Derivation and Validation of a Composite Index of Severity in Chronic Obstructive Pulmonary Disease: The DOSE Index

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Abstract

Rationale:

Chronic obstructive pulmonary disease (COPD) is increasingly recognized as a multicomponent disease with systemic consequences and effects on quality of life. Single measures such as lung function provide a limited reflection of how the disease affects patients. Composite measures have the potential to account for many of the facets of COPD.

Objectives:

To derive and validate a multicomponent assessment tool of COPD severity that is applicable to all patients and health care settings.

Methods:

The index was derived using data from 375 patients with COPD in primary care. Regression analysis led to a model explaining 48% of the variance in health status as measured by the Clinical COPD Questionnaire with four components: dyspnea (D), airflow obstruction (O), smoking status (S), and exacerbation frequency (E). The DOSE Index was validated in cross-sectional and longitudinal samples in various health care settings in Holland, Japan, and the United Kingdom.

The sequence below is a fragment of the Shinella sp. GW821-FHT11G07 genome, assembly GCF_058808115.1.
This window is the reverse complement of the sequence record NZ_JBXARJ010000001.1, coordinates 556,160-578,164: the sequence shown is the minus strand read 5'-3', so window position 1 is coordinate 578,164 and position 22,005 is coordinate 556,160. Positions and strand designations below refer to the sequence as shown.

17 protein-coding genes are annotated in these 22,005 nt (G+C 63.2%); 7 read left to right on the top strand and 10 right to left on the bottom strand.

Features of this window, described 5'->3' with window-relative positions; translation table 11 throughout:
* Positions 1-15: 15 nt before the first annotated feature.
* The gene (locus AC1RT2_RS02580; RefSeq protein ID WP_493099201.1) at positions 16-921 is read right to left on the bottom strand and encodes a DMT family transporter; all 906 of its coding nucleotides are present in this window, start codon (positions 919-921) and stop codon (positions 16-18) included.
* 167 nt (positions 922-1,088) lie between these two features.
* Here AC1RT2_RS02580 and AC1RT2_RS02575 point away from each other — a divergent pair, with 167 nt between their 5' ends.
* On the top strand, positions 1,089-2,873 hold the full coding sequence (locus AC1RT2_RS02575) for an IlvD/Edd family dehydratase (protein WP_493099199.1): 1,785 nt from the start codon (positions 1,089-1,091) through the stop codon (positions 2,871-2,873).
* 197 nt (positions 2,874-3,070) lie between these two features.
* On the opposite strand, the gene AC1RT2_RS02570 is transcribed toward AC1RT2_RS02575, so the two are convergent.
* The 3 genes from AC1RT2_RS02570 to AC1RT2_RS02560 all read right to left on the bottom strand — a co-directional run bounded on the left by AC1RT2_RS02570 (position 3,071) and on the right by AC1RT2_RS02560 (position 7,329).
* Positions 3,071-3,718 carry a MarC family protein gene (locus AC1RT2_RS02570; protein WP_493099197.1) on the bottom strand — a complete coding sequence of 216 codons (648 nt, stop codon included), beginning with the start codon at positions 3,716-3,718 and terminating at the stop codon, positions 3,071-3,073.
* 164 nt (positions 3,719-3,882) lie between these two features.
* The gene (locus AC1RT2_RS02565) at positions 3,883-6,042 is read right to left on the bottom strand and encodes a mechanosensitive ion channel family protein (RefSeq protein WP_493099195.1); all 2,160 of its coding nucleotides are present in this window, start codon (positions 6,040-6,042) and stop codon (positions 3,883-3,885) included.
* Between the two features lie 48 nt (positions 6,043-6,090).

Measurements and Main Results:

The DOSE Index correlated with health status in all data sets. A high DOSE Index score (≥4) was associated with agreater risk of hospital admission (odds ratio, 8.3 [4.1–17]) or respiratory failure (odds ratio, 7.8 [3.4–18.3]). The index predicted exacerbations in the subsequent year (P ≤ 0.014).

Conclusions:

The DOSE Index is a simple, valid tool for assessing the severity of COPD. The index is related to a range of clinically important outcomes such as health care consumption and predicts future events.

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